Other coatings may be used for the formulation. These include a variety of sugars which could be applied in a coating pan. The peptide (or derivative) could also be given in a film coated tablet and the materials used in this instance are divided into 2 groups. The first are the nonenteric materials and include methyl cellulose, ethyl cellulose, hydroxyethyl cellulose, methylhydroxy-ethyl cellulose, hydroxypropyl cellulose, hydroxypropyl-methyl cellulose, sodium carboxy-methyl cellulose, providone and the polyethylene glycols. The second group consists of the enteric materials that are commonly esters of phthalic acid.

A mix of materials might be used to provide the optimum film coating. Film coating may be carried out in a pan coater or in a fluidized bed or by compression coating.

Parenteral Delivery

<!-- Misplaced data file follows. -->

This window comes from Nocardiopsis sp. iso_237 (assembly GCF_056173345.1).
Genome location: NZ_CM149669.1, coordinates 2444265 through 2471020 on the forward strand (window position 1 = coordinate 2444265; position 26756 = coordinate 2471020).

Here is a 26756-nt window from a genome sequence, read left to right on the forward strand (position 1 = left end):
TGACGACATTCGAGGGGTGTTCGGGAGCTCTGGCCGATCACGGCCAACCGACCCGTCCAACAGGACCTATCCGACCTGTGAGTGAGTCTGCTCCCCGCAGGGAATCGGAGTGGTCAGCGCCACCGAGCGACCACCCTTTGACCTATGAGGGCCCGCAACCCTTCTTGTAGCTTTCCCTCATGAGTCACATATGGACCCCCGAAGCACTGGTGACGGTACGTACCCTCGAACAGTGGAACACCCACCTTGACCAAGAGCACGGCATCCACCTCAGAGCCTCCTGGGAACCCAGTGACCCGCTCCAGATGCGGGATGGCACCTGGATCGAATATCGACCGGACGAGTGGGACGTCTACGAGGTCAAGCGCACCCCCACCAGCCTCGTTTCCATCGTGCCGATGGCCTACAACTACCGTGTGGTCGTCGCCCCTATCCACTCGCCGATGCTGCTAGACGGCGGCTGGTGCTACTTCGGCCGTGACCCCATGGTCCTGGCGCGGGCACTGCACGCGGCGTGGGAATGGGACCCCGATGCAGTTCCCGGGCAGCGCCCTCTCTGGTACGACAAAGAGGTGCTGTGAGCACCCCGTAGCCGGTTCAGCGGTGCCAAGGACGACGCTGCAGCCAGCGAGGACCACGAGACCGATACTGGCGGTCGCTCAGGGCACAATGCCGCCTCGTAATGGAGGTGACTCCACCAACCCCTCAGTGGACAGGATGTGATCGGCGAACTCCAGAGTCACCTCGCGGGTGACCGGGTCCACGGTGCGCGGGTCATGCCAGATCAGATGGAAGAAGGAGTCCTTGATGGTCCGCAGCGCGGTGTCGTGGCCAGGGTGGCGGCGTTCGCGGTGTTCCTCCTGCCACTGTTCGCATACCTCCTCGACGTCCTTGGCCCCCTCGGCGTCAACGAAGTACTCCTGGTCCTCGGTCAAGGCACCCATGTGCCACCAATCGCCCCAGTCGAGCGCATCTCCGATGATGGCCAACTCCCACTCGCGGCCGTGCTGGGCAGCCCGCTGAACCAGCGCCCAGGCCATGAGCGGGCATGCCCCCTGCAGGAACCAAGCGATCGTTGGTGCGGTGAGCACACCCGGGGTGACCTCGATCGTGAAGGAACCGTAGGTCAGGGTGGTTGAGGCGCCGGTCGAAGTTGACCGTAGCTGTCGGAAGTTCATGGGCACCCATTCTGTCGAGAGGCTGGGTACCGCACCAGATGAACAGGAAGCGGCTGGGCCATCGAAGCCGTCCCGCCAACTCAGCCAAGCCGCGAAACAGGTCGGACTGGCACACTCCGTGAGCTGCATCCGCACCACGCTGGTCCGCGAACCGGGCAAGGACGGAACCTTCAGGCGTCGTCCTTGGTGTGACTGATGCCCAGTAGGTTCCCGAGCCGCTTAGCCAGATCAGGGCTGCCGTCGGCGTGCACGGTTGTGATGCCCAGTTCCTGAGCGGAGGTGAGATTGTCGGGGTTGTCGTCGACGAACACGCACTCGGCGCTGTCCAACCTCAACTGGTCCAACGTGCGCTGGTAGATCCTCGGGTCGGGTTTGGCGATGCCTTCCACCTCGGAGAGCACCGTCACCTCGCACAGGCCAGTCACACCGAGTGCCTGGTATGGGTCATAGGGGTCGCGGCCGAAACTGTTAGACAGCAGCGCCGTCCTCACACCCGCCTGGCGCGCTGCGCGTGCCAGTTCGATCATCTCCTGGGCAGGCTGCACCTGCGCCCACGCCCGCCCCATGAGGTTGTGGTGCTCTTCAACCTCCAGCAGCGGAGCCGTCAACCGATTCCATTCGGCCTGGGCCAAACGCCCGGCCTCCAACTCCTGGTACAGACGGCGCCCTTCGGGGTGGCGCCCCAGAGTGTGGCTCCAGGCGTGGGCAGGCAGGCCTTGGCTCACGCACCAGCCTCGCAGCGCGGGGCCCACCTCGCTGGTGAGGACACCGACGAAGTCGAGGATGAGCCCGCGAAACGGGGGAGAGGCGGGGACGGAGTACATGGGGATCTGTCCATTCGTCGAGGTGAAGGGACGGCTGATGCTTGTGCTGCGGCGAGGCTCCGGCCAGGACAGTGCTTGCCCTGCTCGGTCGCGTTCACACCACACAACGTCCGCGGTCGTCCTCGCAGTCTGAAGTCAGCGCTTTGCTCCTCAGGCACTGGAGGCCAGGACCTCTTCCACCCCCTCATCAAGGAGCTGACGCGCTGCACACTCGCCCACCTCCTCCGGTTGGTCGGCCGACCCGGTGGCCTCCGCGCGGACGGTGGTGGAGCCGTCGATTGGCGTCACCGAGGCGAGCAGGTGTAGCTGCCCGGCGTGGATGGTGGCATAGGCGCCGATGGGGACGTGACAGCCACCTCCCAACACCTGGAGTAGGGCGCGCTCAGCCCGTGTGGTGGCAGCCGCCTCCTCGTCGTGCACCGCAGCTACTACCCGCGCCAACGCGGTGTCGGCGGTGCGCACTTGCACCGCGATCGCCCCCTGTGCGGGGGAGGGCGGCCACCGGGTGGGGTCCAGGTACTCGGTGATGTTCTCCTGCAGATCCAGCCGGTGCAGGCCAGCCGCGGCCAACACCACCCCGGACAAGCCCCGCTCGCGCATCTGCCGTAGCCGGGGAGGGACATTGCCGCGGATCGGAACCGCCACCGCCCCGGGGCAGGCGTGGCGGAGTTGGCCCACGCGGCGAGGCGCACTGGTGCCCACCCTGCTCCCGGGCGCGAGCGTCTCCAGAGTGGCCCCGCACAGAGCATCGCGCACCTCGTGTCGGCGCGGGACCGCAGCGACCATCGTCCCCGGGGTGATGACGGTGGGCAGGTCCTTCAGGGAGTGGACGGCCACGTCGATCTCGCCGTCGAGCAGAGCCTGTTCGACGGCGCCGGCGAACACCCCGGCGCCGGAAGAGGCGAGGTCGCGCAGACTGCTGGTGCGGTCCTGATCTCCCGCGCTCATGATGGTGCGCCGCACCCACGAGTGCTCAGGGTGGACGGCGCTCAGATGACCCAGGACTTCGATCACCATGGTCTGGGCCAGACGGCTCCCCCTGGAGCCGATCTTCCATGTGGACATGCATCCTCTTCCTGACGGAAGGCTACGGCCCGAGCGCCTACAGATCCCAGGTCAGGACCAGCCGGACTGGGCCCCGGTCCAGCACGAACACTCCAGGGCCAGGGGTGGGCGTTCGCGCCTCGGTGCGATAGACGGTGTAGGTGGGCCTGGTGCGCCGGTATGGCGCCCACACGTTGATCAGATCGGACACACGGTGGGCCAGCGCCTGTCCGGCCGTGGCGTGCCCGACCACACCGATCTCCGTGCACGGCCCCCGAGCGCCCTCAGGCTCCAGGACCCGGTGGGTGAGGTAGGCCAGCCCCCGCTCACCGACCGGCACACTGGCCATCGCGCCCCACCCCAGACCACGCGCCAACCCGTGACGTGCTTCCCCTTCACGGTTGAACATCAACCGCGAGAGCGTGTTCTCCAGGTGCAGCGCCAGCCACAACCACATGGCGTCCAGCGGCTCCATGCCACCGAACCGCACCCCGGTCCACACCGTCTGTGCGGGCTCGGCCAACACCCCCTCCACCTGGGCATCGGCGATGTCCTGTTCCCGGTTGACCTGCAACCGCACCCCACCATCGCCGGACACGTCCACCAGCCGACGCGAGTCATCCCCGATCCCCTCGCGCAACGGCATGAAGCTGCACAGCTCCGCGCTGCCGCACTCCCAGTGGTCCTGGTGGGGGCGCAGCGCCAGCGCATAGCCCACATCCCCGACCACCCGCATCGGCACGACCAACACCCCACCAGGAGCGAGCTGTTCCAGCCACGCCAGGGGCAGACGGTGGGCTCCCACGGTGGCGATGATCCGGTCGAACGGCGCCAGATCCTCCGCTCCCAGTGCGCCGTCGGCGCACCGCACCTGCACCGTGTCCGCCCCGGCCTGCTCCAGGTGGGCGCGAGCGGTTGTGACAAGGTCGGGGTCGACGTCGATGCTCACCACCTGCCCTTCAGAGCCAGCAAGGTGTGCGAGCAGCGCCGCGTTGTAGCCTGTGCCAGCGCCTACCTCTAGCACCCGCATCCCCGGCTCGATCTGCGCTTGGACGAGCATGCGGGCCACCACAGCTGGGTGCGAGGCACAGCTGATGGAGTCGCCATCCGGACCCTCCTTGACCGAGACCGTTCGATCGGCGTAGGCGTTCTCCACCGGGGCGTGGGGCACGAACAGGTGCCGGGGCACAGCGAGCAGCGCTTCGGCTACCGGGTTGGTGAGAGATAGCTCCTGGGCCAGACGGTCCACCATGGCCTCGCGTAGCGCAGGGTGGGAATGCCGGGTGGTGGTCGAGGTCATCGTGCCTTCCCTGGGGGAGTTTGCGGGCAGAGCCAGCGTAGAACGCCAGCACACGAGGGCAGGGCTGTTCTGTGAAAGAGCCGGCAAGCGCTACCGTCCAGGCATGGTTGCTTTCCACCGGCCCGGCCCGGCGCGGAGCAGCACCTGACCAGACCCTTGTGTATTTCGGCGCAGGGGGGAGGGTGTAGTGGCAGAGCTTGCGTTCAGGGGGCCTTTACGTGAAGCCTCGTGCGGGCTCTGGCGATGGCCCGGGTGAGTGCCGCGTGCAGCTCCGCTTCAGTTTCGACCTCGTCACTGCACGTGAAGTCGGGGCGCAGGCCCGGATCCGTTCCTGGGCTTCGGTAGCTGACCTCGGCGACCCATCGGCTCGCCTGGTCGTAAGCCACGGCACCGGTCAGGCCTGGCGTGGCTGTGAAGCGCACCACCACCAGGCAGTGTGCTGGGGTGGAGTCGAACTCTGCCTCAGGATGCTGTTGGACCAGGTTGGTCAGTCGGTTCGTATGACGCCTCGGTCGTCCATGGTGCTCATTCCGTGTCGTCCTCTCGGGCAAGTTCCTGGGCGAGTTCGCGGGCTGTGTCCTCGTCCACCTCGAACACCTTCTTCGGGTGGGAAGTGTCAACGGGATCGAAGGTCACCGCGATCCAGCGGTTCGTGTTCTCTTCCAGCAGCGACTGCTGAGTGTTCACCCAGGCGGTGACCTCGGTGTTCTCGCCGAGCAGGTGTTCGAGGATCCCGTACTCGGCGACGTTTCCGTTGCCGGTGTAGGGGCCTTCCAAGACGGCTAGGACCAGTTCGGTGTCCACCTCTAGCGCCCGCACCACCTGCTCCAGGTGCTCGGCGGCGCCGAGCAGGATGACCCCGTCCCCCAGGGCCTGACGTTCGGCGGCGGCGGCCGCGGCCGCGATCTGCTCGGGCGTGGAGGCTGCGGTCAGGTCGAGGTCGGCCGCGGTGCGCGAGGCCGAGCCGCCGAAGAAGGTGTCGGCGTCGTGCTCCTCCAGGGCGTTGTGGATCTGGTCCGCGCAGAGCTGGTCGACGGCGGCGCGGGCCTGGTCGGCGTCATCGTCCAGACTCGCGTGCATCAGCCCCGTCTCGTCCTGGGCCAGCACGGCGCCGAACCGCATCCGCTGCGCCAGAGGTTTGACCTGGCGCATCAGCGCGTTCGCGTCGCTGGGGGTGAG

Preparations according to this invention for parenteral administration include sterile aqueous or non-aqueous solutions, suspensions, or emulsions. Examples of non-aqueous solvents or vehicles are propylene glycol, polyethylene glycol, vegetable oils, such as olive oil and corn oil, gelatin, and injectable organic esters such as ethyl oleate. Such dosage forms may also contain adjuvants such as preserving, wetting, emulsifying, and dispersing agents. They may be sterilized by, for example, filtration through a bacteria retaining filter, by incorporating sterilizing agents into the compositions, by irradiating the compositions, or by heating the compositions. They can also be manufactured using sterile water, or some other sterile injectable medium, immediately before use.